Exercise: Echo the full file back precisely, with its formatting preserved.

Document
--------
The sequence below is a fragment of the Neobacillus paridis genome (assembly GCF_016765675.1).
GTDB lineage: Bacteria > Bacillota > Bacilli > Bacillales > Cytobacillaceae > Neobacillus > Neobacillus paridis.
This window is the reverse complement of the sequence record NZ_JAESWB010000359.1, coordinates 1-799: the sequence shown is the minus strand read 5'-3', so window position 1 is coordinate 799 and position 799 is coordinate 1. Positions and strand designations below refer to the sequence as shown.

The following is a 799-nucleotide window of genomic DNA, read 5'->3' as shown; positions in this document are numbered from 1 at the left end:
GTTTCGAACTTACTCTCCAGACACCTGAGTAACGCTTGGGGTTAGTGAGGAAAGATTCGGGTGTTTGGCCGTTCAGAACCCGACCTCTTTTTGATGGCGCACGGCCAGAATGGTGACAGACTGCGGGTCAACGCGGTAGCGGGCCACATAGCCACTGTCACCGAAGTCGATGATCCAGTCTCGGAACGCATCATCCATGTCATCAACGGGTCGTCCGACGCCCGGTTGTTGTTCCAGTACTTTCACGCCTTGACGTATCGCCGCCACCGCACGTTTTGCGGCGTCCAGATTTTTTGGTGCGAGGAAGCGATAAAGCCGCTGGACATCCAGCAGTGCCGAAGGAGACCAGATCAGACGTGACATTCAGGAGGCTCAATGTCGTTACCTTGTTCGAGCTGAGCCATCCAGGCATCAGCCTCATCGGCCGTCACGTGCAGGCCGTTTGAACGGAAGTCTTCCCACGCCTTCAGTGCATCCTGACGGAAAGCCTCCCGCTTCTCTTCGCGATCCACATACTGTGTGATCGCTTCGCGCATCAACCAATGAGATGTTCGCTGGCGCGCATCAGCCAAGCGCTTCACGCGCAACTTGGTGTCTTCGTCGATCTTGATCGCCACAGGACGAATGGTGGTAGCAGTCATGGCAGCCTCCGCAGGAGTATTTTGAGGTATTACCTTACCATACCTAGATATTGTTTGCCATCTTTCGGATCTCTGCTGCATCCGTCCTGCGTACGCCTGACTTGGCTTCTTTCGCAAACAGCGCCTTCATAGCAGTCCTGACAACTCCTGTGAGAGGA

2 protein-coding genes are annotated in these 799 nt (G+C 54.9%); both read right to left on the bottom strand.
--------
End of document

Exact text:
The sequence below is a fragment of the Neobacillus paridis genome (assembly GCF_016765675.1).
GTDB lineage: Bacteria > Bacillota > Bacilli > Bacillales > Cytobacillaceae > Neobacillus > Neobacillus paridis.
This window is the reverse complement of the sequence record NZ_JAESWB010000359.1, coordinates 1-799: the sequence shown is the minus strand read 5'-3', so window position 1 is coordinate 799 and position 799 is coordinate 1. Positions and strand designations below refer to the sequence as shown.

The following is a 799-nucleotide window of genomic DNA, read 5'->3' as shown; positions in this document are numbered from 1 at the left end:
GTTTCGAACTTACTCTCCAGACACCTGAGTAACGCTTGGGGTTAGTGAGGAAAGATTCGGGTGTTTGGCCGTTCAGAACCCGACCTCTTTTTGATGGCGCACGGCCAGAATGGTGACAGACTGCGGGTCAACGCGGTAGCGGGCCACATAGCCACTGTCACCGAAGTCGATGATCCAGTCTCGGAACGCATCATCCATGTCATCAACGGGTCGTCCGACGCCCGGTTGTTGTTCCAGTACTTTCACGCCTTGACGTATCGCCGCCACCGCACGTTTTGCGGCGTCCAGATTTTTTGGTGCGAGGAAGCGATAAAGCCGCTGGACATCCAGCAGTGCCGAAGGAGACCAGATCAGACGTGACATTCAGGAGGCTCAATGTCGTTACCTTGTTCGAGCTGAGCCATCCAGGCATCAGCCTCATCGGCCGTCACGTGCAGGCCGTTTGAACGGAAGTCTTCCCACGCCTTCAGTGCATCCTGACGGAAAGCCTCCCGCTTCTCTTCGCGATCCACATACTGTGTGATCGCTTCGCGCATCAACCAATGAGATGTTCGCTGGCGCGCATCAGCCAAGCGCTTCACGCGCAACTTGGTGTCTTCGTCGATCTTGATCGCCACAGGACGAATGGTGGTAGCAGTCATGGCAGCCTCCGCAGGAGTATTTTGAGGTATTACCTTACCATACCTAGATATTGTTTGCCATCTTTCGGATCTCTGCTGCATCCGTCCTGCGTACGCCTGACTTGGCTTCTTTCGCAAACAGCGCCTTCATAGCAGTCCTGACAACTCCTGTGAGAGGA

2 protein-coding genes are annotated in these 799 nt (G+C 54.9%); both read right to left on the bottom strand.